Compiling Open Source Swift Foundation

swift-og

I recently came across an issue with the NSThread implementation in open source Swift Foundation. I wouldn’t have ever found the issue if it hadn’t been for trying to run this code on a Raspberry Pi 3:

Our expectation here is that we will be creating and destroying a thread every second. Unfortunately, after approximately 230 threads the system resources had been exhausted and no more threads would actually start. In the end, as you can see from SR-1908, the solution was to initialize threads with system scope and a state of detached:

Philippe Hausler proposed the solution in SR-1908, and since I had a Raspberry Pi 3 to test it out on I took on the task of implementing and testing it.

Building Only Foundation

If you read the Getting Started documentation for Open Source Foundation it’s pretty clear that you need to first build Swift, clang, and llvm. If I were working on a tricked out server with plenty of CPU and fast disk, I wouldn’t mind. On a Raspberry Pi 3 though, as much of an improvement it is over its older siblings, it is still a little slow. I could also look into cross-compiling Swift, but haven’t yet rustled up the time to figure that out (and if you’ve ever worked with cross-compile environments you know it takes a good amount of time to get set up).

What we need is the ability to take advantage of an existing build tree and compile Foundation by itself. It turns out you can, otherwise, we wouldn’t have a blog post on this now would we?

Here’s what you’re going to need to do this (regardless of whether you run this on an x86 server or an ARM computer like a BeagleBone or Raspberry Pi):

  • a fully built swiftc, typically found in build/buildbot_linux/swift-linux-armv7/bin
  • a fully built swift, also in the build/buildbot_linux/swift-linux-armv7/bin directory
  • a fully built clang (the one built from the open source repositories), found in build/buildbot_linux/llvm-linux-armv7/bin directory

I’m looking to provide a “toolchain” of sorts with all of these already compiled, but for now you’ll have to build your own first. Then you will be able to build Foundation on its own.

Now, let’s look at how you use this to test something out on Foundation. Notice that we are cloning our own fork of swift-corelibs-foundation. This is important if you’re planning on issuing pull requests back into the upstream repository (i.e., Apple’s repository).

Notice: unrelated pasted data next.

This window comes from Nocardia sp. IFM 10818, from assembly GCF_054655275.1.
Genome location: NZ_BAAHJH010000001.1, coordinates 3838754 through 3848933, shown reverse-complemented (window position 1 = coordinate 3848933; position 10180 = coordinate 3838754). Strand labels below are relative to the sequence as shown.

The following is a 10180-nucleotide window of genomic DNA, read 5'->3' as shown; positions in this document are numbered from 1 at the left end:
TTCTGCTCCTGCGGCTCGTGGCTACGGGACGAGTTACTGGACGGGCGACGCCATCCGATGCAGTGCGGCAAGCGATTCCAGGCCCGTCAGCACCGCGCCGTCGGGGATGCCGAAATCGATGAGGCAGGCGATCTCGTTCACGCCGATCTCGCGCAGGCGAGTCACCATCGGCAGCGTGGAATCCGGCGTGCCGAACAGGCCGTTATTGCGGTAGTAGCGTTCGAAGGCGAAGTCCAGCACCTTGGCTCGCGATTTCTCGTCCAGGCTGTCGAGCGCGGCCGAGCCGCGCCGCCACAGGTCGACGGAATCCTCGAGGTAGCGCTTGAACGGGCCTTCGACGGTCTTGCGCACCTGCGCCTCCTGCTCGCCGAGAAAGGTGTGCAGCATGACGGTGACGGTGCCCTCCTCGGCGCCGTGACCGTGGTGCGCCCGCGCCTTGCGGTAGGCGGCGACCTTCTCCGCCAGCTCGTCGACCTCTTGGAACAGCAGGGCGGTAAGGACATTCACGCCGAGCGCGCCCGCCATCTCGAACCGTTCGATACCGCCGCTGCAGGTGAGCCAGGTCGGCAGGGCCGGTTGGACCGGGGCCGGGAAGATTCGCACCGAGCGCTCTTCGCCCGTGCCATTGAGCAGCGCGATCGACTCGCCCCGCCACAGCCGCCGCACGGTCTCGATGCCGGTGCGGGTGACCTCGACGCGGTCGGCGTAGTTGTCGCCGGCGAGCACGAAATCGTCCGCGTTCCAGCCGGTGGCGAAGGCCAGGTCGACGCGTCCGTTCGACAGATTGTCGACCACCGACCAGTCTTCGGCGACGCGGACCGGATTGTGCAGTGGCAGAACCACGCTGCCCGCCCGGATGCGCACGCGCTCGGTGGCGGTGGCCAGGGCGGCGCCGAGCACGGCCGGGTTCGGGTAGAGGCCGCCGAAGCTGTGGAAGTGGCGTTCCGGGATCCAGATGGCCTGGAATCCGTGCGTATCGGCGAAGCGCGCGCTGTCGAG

# git clone https://github.com/iachievedit/swift-corelibs-foundation
# export PREBUILT_ROOT=/root/workspace/Swift-3.0-Pi3-ARM-Incremental/build/buildbot_linux/
# SWIFTC=$PREBUILT_ROOT/swift-linux-armv7/bin/swiftc \
CLANG=$PREBUILT_ROOT/llvm-linux-armv7/bin/clang      \
SWIFT=$PREBUILT_ROOT/swift-linux-armv7/bin/swift     \
SDKROOT=$PREBUILT_ROOT/swift-linux-armv7             \
BUILD_DIR=build ./configure Debug
# /usr/bin/ninja
...
[290/290] Link: build/Foundation/libFoundation.so

First, we set an environment variable PREBUILT_ROOT to where our prebuilt Swift and associated tools are. This is used in the next step which, if you strip away the environment variables is ./configure Debug (you can use Release here as well). But, we need the environment variables SWIFTC, CLANG, SWIFT, and SDKROOT to point the configure script to our “toolchain.” Finally, the BUILD_DIR environment variable sets where all of the intermediate artifacts and final output (libFoundation.so) will be placed.

Note: I shouldn’t have to say this but somtimes you’d be surprised by what gets left in the comments. Your PREBUILT_ROOT is the location of your preexisting toolchain. Don’t expect to find anything on your system at /root/workspace/Swift-3.0-Pi3-ARM-Incremental!

Finally, /usr/bin/ninja runs our build. Once complete you should have a libFoundation.so shared library in your build/Foundation/ directory. To test it with an existing installation of Swift just copy libFoundation.so over to $YOUR_SWIFT_ROOT/usr/lib/swift/linux/libFoundation.so.

Running testcases

You can also run the Foundation test suite by adding a -DXCTEST_BUILD_DIR parameter to ./configure

# export PREBUILT_ROOT=/root/workspace/Swift-3.0-Pi3-ARM-Incremental/build/buildbot_linux/
# SWIFTC=$PREBUILT_ROOT/swift-linux-armv7/bin/swiftc \
CLANG=$PREBUILT_ROOT/llvm-linux-armv7/bin/clang      \
SWIFT=$PREBUILT_ROOT/swift-linux-armv7/bin/swift     \
SDKROOT=$PREBUILT_ROOT/swift-linux-armv7             \
BUILD_DIR=build ./configure Debug                    \
-DXCTEST_BUILD_DIR=$PREBUILT_ROOT/xctest-linux-armv7
# /usr/bin/ninja test
[4/4] Building Tests
**** RUNNING TESTS ****
execute:
LD_LIBRARY_PATH= build/TestFoundation/TestFoundation
**** DEBUGGING TESTS ****
execute:
LD_LIBRARY_PATH= lldb build/TestFoundation/TestFoundation

Running the tests requires LD_LIBRARY_PATH to be supplied with two paths: one to the libXCTest.so shared library, as well as the path to the “library under test”. We accomplish this as follows, assuming that our libFoundation.so is in ./build/Foundation, which would it would be if we were following the steps above.

# LD_LIBRARY_PATH=./build/Foundation:$PREBUILT_ROOT/xctest-linux-armv7 ./build/TestFoundation/TestFoundation
...
Test Suite 'All tests' passed at 03:16:45.315
     Executed 483 tests, with 0 failures (0 unexpected) in 37.621 (37.621) seconds

Closing Thoughts

I need to stress here that to use this technique you do need a preexisting “build toolchain” that has a Swift, clang, and llvm. Moreover, the further time passes from when your toolchain was last built to when you try to build Foundation on its own, the higher the risk that your Foundation relies on language features that weren’t present when you built your toolchain. However, if you decide to embark on working with Foundation, build your full Swift toolchain first and save the build directory to employ the technique described above.

Good luck!

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